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The Fall of the House of Dixie

February 4, 2013 by Reader's Connection

The Civil War

In Glen Park, which at the time was an all-white section of Gary, in a bar where the white racism ran pretty deep, I first learned that our American Civil War didn’t have much to do with slavery. It had to do with cotton sales. And my informant wasn’t just saying that there were a variety of factors that led to the war: he was going out of his way to pooh-pooh slavery.

I’ve never encountered anything that blatant in a book, though different historians weigh things differently, and some historians felt that Ken Burns’s miniseries The Civil War put too much emphasis on the permanence of the union as the war’s central issue, ignoring the importance of slavery.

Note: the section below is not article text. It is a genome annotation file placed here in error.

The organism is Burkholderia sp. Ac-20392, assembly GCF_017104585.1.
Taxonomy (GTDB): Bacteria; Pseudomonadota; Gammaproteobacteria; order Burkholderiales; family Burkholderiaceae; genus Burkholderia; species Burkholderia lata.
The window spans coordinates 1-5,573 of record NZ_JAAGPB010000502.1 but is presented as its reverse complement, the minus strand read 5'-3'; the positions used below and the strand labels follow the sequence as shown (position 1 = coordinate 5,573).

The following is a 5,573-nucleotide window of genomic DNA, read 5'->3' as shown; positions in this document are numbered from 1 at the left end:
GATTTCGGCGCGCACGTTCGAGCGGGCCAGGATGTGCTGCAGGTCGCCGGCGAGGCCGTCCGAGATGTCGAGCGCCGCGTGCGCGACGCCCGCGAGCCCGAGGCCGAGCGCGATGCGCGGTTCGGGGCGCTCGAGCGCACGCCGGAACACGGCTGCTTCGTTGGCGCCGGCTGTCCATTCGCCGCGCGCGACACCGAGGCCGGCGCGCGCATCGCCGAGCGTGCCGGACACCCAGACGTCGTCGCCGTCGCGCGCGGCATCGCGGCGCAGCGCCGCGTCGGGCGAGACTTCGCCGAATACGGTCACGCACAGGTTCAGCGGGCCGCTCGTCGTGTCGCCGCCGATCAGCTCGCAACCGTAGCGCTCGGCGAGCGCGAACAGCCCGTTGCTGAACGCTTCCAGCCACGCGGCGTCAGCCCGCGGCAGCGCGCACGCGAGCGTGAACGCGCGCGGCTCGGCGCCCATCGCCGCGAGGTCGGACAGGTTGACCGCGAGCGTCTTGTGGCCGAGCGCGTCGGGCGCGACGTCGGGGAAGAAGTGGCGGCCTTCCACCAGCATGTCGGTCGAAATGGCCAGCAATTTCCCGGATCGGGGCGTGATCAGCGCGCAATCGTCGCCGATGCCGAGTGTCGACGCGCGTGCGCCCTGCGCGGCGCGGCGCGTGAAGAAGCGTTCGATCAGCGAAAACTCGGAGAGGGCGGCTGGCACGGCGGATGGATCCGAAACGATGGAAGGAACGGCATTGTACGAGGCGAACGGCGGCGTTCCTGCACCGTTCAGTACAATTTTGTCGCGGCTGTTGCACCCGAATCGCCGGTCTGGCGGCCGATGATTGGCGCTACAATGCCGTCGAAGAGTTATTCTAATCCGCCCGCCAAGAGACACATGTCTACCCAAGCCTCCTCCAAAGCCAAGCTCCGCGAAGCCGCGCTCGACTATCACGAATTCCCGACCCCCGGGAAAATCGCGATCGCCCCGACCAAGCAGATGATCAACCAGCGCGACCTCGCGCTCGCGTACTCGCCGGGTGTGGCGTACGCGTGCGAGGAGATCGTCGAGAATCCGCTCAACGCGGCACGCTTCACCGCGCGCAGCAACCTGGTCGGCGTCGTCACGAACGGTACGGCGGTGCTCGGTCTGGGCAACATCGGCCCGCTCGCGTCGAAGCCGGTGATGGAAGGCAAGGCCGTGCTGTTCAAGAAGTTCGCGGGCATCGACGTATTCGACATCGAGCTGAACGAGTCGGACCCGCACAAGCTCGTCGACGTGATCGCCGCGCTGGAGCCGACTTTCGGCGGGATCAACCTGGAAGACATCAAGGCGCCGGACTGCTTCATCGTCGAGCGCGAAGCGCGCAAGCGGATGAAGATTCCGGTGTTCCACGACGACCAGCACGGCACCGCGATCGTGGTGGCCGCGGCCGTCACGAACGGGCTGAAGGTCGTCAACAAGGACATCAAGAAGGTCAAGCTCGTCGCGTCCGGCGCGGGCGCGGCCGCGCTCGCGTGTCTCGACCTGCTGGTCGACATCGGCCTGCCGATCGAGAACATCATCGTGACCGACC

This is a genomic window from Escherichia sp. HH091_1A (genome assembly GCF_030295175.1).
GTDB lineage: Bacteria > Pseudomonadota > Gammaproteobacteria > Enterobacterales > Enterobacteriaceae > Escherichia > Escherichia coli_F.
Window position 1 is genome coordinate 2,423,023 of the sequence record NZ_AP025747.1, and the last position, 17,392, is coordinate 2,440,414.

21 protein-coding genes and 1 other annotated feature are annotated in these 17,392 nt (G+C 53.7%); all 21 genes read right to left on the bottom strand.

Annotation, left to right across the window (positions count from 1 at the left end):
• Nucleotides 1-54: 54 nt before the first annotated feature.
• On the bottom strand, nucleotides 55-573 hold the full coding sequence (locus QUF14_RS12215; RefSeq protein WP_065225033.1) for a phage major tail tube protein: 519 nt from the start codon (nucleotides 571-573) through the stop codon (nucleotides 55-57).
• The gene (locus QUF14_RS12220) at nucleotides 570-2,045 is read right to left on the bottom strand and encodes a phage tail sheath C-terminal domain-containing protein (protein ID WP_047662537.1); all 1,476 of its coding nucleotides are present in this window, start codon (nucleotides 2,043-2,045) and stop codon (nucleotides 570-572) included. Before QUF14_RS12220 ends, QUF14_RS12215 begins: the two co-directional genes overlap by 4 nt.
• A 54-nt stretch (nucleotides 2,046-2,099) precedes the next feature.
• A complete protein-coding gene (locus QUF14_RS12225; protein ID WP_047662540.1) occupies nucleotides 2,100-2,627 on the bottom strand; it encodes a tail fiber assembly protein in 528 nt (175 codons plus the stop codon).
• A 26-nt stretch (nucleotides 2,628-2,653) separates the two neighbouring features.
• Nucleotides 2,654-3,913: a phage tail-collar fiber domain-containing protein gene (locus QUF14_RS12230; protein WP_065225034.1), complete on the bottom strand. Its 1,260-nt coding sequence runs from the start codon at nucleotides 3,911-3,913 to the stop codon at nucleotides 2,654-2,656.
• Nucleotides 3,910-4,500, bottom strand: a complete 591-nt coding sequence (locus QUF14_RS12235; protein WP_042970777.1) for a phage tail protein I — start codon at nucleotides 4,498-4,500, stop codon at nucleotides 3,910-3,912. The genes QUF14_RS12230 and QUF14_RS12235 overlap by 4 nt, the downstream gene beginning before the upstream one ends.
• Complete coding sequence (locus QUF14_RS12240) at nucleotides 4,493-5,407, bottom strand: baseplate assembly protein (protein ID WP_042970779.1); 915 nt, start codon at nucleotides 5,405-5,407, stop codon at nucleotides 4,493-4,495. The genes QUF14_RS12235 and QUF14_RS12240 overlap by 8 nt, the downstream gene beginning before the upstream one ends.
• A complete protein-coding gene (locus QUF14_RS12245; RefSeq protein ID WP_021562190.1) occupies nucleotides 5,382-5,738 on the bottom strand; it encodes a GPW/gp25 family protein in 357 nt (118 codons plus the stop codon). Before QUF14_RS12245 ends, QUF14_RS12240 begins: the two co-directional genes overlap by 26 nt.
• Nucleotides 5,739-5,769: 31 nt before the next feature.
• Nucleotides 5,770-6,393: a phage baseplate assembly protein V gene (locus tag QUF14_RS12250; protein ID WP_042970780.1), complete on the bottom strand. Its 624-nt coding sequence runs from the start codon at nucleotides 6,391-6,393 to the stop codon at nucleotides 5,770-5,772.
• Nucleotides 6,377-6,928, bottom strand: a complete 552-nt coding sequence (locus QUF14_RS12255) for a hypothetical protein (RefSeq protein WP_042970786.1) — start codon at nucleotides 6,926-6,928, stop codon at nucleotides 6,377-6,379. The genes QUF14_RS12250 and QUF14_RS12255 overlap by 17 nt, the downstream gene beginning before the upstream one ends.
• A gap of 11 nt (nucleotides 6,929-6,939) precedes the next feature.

The Fall of the House of Dixie : The Civil War and the Social Revolution That Transformed the South Bruce Levine’s The Fall of the House of Dixie : The Civil War and the Social Revolution That Transformed the South is a book you might enjoy, even if you’ve read all you want to read about Civil War battles and generals, because the battles here are just part of the ongoing saga of America’s relationship with slavery, which Levine puts dead center as the reason for the war.

So we hear from Ulysses S. Grant now and then, but we also hear from slaves and wealthy planters and white southern non-slaveholders who resent the war. We hear from abolitionists and from those who feel that it’s time for southerners to defend “the God given right to own the African.” Quite a few ¬†southerners joined the Union army, and we hear from a plantation mistress that these turncoats were ¬†“people who can neither read or write & who never had a decent suit of clothes until they [the Yankees] gave it to them.”

There was a North and a South, of course, but Levine has provided a wonderful account of the country’s other fractures, and about the ways in which our attitudes toward slavery shifted and evolved.



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